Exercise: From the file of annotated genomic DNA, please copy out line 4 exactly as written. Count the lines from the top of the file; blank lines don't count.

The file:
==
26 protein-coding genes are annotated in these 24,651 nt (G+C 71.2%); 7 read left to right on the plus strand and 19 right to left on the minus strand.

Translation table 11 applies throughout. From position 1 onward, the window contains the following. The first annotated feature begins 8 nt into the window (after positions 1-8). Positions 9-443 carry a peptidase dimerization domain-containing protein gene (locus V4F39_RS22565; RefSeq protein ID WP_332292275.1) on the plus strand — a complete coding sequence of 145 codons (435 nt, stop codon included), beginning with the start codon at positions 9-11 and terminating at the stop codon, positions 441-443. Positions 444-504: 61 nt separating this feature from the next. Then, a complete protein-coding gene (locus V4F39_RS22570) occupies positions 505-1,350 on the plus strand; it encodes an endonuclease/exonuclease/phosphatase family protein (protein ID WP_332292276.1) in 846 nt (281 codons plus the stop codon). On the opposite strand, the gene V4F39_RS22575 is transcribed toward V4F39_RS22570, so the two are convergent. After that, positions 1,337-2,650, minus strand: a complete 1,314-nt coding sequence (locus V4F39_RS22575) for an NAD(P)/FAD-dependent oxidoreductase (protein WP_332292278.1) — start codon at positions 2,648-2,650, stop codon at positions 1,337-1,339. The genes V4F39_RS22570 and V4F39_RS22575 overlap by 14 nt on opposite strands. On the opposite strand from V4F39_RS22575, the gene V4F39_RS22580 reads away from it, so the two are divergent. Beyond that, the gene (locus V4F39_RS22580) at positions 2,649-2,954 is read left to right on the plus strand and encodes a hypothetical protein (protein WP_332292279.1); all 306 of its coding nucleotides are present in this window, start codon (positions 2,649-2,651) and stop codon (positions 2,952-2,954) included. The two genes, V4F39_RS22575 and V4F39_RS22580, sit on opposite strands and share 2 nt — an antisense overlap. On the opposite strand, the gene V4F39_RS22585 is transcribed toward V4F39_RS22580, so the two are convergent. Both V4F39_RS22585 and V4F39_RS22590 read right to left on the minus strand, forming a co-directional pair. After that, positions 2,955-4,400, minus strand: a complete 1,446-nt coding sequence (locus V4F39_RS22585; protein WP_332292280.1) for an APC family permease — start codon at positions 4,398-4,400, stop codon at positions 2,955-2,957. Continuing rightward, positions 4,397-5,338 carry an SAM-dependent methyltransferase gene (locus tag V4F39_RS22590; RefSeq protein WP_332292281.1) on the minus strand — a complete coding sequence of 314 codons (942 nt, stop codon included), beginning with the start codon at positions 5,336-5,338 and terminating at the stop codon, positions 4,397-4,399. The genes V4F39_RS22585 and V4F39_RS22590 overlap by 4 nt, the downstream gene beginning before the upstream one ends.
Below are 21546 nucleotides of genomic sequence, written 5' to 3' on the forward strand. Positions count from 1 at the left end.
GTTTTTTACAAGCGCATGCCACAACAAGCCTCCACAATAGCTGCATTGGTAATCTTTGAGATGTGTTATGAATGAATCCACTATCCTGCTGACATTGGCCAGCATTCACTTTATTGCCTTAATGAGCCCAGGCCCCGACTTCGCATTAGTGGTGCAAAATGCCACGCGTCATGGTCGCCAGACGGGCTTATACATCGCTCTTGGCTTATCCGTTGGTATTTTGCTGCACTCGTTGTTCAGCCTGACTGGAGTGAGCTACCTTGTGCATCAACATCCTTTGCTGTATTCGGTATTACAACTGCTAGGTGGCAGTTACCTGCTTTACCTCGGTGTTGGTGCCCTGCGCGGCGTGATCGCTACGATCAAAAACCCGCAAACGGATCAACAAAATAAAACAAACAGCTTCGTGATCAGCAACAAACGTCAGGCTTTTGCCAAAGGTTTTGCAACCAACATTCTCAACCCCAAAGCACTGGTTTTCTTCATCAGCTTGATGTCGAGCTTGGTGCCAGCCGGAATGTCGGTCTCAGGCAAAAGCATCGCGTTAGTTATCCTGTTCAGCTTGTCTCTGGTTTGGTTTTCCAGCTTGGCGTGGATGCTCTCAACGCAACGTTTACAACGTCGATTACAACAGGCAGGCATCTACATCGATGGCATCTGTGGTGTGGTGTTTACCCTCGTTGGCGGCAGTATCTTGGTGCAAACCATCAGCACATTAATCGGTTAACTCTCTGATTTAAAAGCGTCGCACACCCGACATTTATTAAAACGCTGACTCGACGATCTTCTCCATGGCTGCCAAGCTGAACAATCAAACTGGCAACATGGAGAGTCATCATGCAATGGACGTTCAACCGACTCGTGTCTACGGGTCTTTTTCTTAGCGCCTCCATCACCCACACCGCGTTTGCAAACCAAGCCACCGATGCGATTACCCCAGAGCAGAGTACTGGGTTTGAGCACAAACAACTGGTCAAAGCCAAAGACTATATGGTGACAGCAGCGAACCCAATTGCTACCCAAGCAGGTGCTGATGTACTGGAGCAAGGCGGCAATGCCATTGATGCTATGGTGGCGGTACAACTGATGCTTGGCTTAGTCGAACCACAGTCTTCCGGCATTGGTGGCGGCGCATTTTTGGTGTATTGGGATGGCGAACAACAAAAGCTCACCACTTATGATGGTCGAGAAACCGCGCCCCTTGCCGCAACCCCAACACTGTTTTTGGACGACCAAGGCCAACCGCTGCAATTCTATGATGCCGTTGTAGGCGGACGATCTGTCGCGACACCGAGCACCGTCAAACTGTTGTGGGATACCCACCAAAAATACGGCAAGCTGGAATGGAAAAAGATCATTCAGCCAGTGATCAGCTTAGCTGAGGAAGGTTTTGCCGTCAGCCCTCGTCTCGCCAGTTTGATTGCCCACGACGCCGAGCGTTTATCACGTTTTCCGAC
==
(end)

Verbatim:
GTTTTTTACAAGCGCATGCCACAACAAGCCTCCACAATAGCTGCATTGGTAATCTTTGAGATGTGTTATGAATGAATCCACTATCCTGCTGACATTGGCCAGCATTCACTTTATTGCCTTAATGAGCCCAGGCCCCGACTTCGCATTAGTGGTGCAAAATGCCACGCGTCATGGTCGCCAGACGGGCTTATACATCGCTCTTGGCTTATCCGTTGGTATTTTGCTGCACTCGTTGTTCAGCCTGACTGGAGTGAGCTACCTTGTGCATCAACATCCTTTGCTGTATTCGGTATTACAACTGCTAGGTGGCAGTTACCTGCTTTACCTCGGTGTTGGTGCCCTGCGCGGCGTGATCGCTACGATCAAAAACCCGCAAACGGATCAACAAAATAAAACAAACAGCTTCGTGATCAGCAACAAACGTCAGGCTTTTGCCAAAGGTTTTGCAACCAACATTCTCAACCCCAAAGCACTGGTTTTCTTCATCAGCTTGATGTCGAGCTTGGTGCCAGCCGGAATGTCGGTCTCAGGCAAAAGCATCGCGTTAGTTATCCTGTTCAGCTTGTCTCTGGTTTGGTTTTCCAGCTTGGCGTGGATGCTCTCAACGCAACGTTTACAACGTCGATTACAACAGGCAGGCATCTACATCGATGGCATCTGTGGTGTGGTGTTTACCCTCGTTGGCGGCAGTATCTTGGTGCAAACCATCAGCACATTAATCGGTTAACTCTCTGATTTAAAAGCGTCGCACACCCGACATTTATTAAAACGCTGACTCGACGATCTTCTCCATGGCTGCCAAGCTGAACAATCAAACTGGCAACATGGAGAGTCATCATGCAATGGACGTTCAACCGACTCGTGTCTACGGGTCTTTTTCTTAGCGCCTCCATCACCCACACCGCGTTTGCAAACCAAGCCACCGATGCGATTACCCCAGAGCAGAGTACTGGGTTTGAGCACAAACAACTGGTCAAAGCCAAAGACTATATGGTGACAGCAGCGAACCCAATTGCTACCCAAGCAGGTGCTGATGTACTGGAGCAAGGCGGCAATGCCATTGATGCTATGGTGGCGGTACAACTGATGCTTGGCTTAGTCGAACCACAGTCTTCCGGCATTGGTGGCGGCGCATTTTTGGTGTATTGGGATGGCGAACAACAAAAGCTCACCACTTATGATGGTCGAGAAACCGCGCCCCTTGCCGCAACCCCAACACTGTTTTTGGACGACCAAGGCCAACCGCTGCAATTCTATGATGCCGTTGTAGGCGGACGATCTGTCGCGACACCGAGCACCGTCAAACTGTTGTGGGATACCCACCAAAAATACGGCAAGCTGGAATGGAAAAAGATCATTCAGCCAGTGATCAGCTTAGCTGAGGAAGGTTTTGCCGTCAGCCCTCGTCTCGCCAGTTTGATTGCCCACGACGCCGAGCGTTTATCACGTTTTCCGAC